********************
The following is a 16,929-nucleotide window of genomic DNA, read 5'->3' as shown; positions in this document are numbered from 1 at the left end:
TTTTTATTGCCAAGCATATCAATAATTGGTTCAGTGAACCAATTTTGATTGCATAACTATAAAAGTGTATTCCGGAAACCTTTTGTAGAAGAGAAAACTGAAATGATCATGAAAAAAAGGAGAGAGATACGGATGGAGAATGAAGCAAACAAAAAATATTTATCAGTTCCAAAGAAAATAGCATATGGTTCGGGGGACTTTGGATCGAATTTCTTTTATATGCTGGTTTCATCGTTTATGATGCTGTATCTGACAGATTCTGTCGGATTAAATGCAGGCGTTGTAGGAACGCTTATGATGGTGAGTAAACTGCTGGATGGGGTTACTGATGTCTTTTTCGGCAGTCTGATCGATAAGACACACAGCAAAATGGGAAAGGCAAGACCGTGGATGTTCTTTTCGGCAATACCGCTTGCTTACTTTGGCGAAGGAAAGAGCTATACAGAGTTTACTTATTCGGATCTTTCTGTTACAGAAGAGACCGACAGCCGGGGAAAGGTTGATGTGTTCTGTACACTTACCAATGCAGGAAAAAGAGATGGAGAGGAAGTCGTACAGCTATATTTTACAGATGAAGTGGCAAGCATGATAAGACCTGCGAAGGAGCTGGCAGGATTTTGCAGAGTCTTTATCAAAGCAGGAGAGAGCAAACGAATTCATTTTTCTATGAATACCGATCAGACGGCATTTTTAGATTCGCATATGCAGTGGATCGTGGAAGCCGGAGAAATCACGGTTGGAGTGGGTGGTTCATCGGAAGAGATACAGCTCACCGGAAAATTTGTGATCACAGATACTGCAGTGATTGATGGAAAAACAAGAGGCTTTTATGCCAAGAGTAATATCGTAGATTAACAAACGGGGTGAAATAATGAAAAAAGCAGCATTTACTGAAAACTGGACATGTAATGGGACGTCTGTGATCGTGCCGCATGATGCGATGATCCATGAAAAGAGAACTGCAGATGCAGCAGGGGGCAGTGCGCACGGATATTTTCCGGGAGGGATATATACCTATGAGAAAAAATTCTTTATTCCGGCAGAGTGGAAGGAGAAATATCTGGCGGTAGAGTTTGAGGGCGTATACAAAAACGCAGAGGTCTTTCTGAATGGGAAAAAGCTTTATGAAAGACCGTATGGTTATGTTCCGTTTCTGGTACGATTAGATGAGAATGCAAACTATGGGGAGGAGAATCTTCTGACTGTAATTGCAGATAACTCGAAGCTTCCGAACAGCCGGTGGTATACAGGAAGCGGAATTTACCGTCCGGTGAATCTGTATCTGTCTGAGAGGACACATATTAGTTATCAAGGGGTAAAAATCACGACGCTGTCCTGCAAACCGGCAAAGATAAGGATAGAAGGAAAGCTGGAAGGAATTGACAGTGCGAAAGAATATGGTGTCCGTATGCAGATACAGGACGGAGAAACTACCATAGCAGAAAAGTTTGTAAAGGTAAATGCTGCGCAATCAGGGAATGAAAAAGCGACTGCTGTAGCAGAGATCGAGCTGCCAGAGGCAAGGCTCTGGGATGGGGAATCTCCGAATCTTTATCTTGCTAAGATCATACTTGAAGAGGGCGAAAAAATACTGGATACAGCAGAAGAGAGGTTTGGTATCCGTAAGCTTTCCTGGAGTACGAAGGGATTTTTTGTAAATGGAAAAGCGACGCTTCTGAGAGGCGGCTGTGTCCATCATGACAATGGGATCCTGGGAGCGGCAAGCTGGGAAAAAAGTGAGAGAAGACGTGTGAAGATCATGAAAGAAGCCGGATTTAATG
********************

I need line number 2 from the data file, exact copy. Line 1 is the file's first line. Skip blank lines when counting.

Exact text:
TTTTTATTGCCAAGCATATCAATAATTGGTTCAGTGAACCAATTTTGATTGCATAACTATAAAAGTGTATTCCGGAAACCTTTTGTAGAAGAGAAAACTGAAATGATCATGAAAAAAAGGAGAGAGATACGGATGGAGAATGAAGCAAACAAAAAATATTTATCAGTTCCAAAGAAAATAGCATATGGTTCGGGGGACTTTGGATCGAATTTCTTTTATATGCTGGTTTCATCGTTTATGATGCTGTATCTGACAGATTCTGTCGGATTAAATGCAGGCGTTGTAGGAACGCTTATGATGGTGAGTAAACTGCTGGATGGGGTTACTGATGTCTTTTTCGGCAGTCTGATCGATAAGACACACAGCAAAATGGGAAAGGCAAGACCGTGGATGTTCTTTTCGGCAATACCGCTTGCTTACTTTGGCGAAGGAAAGAGCTATACAGAGTTTACTTATTCGGATCTTTCTGTTACAGAAGAGACCGACAGCCGGGGAAAGGTTGATGTGTTCTGTACACTTACCAATGCAGGAAAAAGAGATGGAGAGGAAGTCGTACAGCTATATTTTACAGATGAAGTGGCAAGCATGATAAGACCTGCGAAGGAGCTGGCAGGATTTTGCAGAGTCTTTATCAAAGCAGGAGAGAGCAAACGAATTCATTTTTCTATGAATACCGATCAGACGGCATTTTTAGATTCGCATATGCAGTGGATCGTGGAAGCCGGAGAAATCACGGTTGGAGTGGGTGGTTCATCGGAAGAGATACAGCTCACCGGAAAATTTGTGATCACAGATACTGCAGTGATTGATGGAAAAACAAGAGGCTTTTATGCCAAGAGTAATATCGTAGATTAACAAACGGGGTGAAATAATGAAAAAAGCAGCATTTACTGAAAACTGGACATGTAATGGGACGTCTGTGATCGTGCCGCATGATGCGATGATCCATGAAAAGAGAACTGCAGATGCAGCAGGGGGCAGTGCGCACGGATATTTTCCGGGAGGGATATATACCTATGAGAAAAAATTCTTTATTCCGGCAGAGTGGAAGGAGAAATATCTGGCGGTAGAGTTTGAGGGCGTATACAAAAACGCAGAGGTCTTTCTGAATGGGAAAAAGCTTTATGAAAGACCGTATGGTTATGTTCCGTTTCTGGTACGATTAGATGAGAATGCAAACTATGGGGAGGAGAATCTTCTGACTGTAATTGCAGATAACTCGAAGCTTCCGAACAGCCGGTGGTATACAGGAAGCGGAATTTACCGTCCGGTGAATCTGTATCTGTCTGAGAGGACACATATTAGTTATCAAGGGGTAAAAATCACGACGCTGTCCTGCAAACCGGCAAAGATAAGGATAGAAGGAAAGCTGGAAGGAATTGACAGTGCGAAAGAATATGGTGTCCGTATGCAGATACAGGACGGAGAAACTACCATAGCAGAAAAGTTTGTAAAGGTAAATGCTGCGCAATCAGGGAATGAAAAAGCGACTGCTGTAGCAGAGATCGAGCTGCCAGAGGCAAGGCTCTGGGATGGGGAATCTCCGAATCTTTATCTTGCTAAGATCATACTTGAAGAGGGCGAAAAAATACTGGATACAGCAGAAGAGAGGTTTGGTATCCGTAAGCTTTCCTGGAGTACGAAGGGATTTTTTGTAAATGGAAAAGCGACGCTTCTGAGAGGCGGCTGTGTCCATCATGACAATGGGATCCTGGGAGCGGCAAGCTGGGAAAAAAGTGAGAGAAGACGTGTGAAGATCATGAAAGAAGCCGGATTTAATG